In March 2017, I attended the clemency hearing for Marcel Williams, who had raped and killed a young woman in Little Rock in 1994. Although his crimes were unquestionably horrific, they were also partly the product of a life warped by violence and sexual abuse. One clinical psychologist revealed that by the time Williams was 12, his mother was regularly selling his body in exchange for food stamps.
Attorneys for Williams failed to present such evidence during his sentencing trial. Before Williams was executed on April 24, 2017 — strapped to the gurney for more than an hour as the final litigation played out — one of the defense attorneys who represented him at trial told me that it was the first capital murder case he’d ever tried. His failure to present mitigating evidence was especially catastrophic. “I can’t say we even looked for it,” he said.
The Right to Take a Life
In the next day or two, if they have not already, the Bureau of Prisons will hand Lisa Montgomery over to the U.S. Marshals, who will fly her to Terre Haute for her execution. Her lawyers will not be told in advance. Nor is it clear how much of an understanding Montgomery will have of her fate. Attorneys have said she has decompensated in recent months. On Friday, her legal team filed a petition for a writ of habeas corpus in the Southern District of Indiana arguing that she is not competent to be executed due to “co-morbid conditions of serious mental illness, neurological impairment, and complex trauma.”
Although the federal government has not executed a woman since the 1950s, such executions are not quite as rare as they might seem. Sixteen women have been killed in state death chambers since the “modern” death penalty era began in 1976. Although many of the executions raised controversy, the politicians most responsible have suffered few consequences, even when their behavior has been callous and cruel. Before he became an ex-president looked upon with nostalgia by many Trump critics, George W. Bush mocked Karla Faye Tucker following her execution in 1998.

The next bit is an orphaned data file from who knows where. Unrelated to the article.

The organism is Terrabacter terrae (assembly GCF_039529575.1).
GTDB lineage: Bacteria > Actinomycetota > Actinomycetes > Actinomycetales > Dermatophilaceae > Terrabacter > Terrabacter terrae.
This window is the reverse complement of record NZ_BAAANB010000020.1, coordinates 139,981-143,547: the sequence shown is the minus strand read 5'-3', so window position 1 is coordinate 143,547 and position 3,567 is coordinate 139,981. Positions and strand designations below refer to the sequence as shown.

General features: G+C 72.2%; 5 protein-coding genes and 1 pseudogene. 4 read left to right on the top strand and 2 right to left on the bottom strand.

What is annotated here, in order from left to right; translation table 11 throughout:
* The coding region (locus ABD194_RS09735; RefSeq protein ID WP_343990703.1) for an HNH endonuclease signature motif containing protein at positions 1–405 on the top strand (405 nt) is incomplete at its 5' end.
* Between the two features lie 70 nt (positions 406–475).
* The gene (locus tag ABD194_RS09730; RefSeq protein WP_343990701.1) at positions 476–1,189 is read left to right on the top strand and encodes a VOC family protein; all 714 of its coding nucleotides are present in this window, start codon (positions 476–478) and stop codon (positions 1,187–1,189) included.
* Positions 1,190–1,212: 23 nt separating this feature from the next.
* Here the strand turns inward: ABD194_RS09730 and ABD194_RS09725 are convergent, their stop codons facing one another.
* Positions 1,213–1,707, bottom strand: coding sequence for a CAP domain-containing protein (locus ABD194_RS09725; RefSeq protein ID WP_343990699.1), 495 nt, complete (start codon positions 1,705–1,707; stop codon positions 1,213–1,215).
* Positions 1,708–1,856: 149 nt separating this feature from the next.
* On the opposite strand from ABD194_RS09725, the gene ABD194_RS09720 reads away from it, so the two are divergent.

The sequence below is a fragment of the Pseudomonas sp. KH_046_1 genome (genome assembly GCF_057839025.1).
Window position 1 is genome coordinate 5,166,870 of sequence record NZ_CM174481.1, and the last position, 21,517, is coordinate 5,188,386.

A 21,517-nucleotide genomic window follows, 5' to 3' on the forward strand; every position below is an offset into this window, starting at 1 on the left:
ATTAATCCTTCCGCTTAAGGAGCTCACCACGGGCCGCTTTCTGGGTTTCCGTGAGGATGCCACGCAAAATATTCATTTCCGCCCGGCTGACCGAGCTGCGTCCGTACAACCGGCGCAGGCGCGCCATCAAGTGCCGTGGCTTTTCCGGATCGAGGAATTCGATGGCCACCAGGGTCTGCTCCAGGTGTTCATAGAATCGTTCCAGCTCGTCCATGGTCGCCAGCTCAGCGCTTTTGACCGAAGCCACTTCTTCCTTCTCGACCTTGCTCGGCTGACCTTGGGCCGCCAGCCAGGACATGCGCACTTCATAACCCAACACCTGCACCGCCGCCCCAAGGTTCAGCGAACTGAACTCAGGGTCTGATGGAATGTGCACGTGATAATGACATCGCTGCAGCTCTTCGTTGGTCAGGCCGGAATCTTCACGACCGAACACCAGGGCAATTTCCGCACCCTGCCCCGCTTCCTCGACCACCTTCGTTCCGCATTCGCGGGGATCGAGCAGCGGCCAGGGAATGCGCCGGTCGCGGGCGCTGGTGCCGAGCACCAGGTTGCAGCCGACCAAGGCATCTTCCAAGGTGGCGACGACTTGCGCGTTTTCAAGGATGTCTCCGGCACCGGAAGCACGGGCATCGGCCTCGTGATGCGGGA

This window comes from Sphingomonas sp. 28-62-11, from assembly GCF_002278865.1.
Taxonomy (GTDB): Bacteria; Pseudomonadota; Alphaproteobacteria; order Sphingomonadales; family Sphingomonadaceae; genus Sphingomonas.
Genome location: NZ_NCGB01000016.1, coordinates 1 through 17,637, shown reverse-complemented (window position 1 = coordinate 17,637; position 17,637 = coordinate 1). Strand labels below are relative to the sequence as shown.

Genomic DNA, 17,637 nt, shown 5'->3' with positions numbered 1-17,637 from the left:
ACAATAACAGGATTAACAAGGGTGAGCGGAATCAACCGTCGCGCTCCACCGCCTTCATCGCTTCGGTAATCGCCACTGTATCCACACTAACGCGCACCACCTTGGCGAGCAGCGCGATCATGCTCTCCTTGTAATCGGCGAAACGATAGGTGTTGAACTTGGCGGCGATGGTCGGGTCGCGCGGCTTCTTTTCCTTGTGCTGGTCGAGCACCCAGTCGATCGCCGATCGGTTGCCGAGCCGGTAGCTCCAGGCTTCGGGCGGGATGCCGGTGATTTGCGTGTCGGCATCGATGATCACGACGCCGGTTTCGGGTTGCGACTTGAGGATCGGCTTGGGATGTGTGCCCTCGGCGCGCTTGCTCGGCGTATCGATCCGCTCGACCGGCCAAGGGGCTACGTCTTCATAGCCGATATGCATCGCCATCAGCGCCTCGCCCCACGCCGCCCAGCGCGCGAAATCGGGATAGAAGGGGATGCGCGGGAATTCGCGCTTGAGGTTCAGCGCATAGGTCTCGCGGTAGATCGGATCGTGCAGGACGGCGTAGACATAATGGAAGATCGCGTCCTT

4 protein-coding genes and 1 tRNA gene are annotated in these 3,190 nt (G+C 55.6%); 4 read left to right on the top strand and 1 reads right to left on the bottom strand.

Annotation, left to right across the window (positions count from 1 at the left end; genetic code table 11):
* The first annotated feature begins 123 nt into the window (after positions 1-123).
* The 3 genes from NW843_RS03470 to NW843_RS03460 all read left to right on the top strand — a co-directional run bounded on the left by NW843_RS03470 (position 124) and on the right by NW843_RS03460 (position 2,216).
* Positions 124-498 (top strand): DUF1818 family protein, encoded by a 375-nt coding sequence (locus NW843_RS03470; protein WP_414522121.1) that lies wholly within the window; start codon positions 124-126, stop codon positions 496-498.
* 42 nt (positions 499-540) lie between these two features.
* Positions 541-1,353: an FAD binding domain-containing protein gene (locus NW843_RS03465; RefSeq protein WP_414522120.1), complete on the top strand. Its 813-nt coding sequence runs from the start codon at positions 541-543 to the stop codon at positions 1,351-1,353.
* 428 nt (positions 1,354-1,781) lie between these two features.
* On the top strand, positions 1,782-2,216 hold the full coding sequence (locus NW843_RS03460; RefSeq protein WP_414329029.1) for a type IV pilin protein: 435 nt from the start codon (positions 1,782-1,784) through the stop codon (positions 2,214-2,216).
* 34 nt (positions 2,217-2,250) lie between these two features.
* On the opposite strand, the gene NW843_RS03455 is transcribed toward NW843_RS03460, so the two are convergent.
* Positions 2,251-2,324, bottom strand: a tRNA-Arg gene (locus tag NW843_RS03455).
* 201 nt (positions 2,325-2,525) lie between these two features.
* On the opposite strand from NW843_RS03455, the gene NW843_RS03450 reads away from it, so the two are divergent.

Those who carry out executions do not necessarily remain anonymous forever. Years after Tucker’s execution, documentary filmmaker Werner Herzog interviewed the veteran captain of the execution team in Texas responsible for killing her. Her execution had been no different from any of the others, the man said, yet he found himself shaking afterward.
“And then I started actually visualizing the other inmates,” he said. “I could actually see them in the holding cell again. One right after another.” He realized he could not carry out executions anymore. “From that point on, I’ve had a different outlook in life. … After Karla Faye and after all this … no sir. Nobody has the right to take another life. I don’t care if it’s the law. And it’s so easy to change the law.”
Correction: Jan. 10, 2021, 2:20 p.m. ET
A previous version of this article incorrectly stated that only 13 percent of registered voters were aware that federal executions had resumed, according to a December poll. It has been updated to reflect that 40 percent of registered voters had heard “nothing at all” about the executions.